Dear Breastfeeding Mama: I See You

breastfeedingDear Breastfeeding Mama,

I see you.

Though it may sometimes feel as though you are living in a world demanding you to cover up and hide away, I see you just as you are: mother and child, bound by necessity, united in love, cloaked with dignity and strength.

I see you whether you have nursed your baby for three days or three years. I see you navigating your journey with a courageous, open heart.

I see you in the moments that have been trying, the ones for which the books did not prepare you.

You are radiant as you sit before the hospital-grade pump, exhausted and worried for your precious baby in the NICU. You are magnificent as you nervously allow the lactation consultant to guide you through the first latch; no one told you it would be so difficult. You are fierce as you work tirelessly to understand tongue and lip-tie, and the alarming dismissal of low-supply.

You are exquisite, even as you cry out with exasperation; if only someone would gently whisper that all of the mothers who came before you also once felt the need to cry.

I see you rocking your baby into the oblivion as the rest of the world sweetly slumbers. In the darkness, you calculate how many nights you have gone without rest. Wondering how much longer you can sustain, the guilt mounts as you dream of trading these moments for a decent night’s sleep.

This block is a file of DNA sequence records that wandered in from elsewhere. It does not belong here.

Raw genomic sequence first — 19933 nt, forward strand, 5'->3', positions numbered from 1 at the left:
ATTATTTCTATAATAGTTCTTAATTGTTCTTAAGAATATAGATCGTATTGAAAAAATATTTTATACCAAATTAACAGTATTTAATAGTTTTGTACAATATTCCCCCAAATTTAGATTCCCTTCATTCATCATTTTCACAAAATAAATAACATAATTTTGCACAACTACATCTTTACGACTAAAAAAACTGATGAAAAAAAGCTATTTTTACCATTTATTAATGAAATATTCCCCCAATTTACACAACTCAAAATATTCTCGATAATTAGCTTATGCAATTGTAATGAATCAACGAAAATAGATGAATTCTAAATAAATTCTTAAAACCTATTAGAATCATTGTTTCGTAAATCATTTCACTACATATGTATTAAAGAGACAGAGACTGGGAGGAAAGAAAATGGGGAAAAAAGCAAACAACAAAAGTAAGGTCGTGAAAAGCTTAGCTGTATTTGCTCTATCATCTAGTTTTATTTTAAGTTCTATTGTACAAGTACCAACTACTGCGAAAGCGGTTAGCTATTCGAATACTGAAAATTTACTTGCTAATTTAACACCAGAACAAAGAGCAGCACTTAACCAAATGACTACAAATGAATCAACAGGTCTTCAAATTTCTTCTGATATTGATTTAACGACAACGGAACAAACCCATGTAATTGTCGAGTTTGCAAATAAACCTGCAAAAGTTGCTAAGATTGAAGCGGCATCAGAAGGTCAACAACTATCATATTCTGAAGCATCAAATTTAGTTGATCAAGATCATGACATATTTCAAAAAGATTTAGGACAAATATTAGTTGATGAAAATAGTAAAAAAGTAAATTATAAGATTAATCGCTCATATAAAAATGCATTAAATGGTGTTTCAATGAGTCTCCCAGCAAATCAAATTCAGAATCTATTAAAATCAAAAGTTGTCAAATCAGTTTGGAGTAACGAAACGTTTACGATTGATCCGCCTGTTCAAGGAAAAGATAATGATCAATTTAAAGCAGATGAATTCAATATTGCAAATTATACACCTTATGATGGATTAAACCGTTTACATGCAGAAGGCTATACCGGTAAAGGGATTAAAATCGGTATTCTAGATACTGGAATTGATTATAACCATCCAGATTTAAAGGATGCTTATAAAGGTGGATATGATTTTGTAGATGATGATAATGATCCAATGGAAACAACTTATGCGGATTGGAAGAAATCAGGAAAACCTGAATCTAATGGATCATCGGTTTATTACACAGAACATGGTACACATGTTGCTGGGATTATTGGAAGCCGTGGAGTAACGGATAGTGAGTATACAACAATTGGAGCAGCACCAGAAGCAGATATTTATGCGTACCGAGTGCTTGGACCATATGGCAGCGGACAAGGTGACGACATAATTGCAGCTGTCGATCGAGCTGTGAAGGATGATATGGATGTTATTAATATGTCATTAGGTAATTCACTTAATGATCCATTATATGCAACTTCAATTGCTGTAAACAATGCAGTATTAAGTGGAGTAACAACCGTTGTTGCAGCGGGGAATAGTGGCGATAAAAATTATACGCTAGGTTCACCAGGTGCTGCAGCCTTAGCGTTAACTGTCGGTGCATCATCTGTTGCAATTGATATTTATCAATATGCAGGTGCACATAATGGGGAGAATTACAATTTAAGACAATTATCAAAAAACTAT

I see you gazing upon your baby’s delicate face, tears welling in your dark-circled eyes. I see you as the love swells so intensely, you fear that your heart cannot contain it all.

I see you delighting in the precious milk-drunk haze, giggling at those tiny burps of intoxicating sweetness.

I still see your sparkle through the nipple butter, leaking, engorgement, unsightly bras and inconvenient breast pads.

I see you beaming through your work at hand-expression, locating donor milk, and SNS feeding. I feel your love as you push through the pain.

I see you as you bravely venture out for the very first time, apprehensive to feed your baby so openly, so exposed. I hear your worry. What if he cries? What if they stare? What if I fumble? I see you resolve to hold your head high, though your hands may be shaking.

I hear your plea for others to understand, your pride in these moments of feeding is not intended to cause shame. You desire simply to nourish this little one whom you love. You won’t judge if sweet babies are formula-fed; you don’t mind if people prefer to look away. You know we are all good mothers, either way.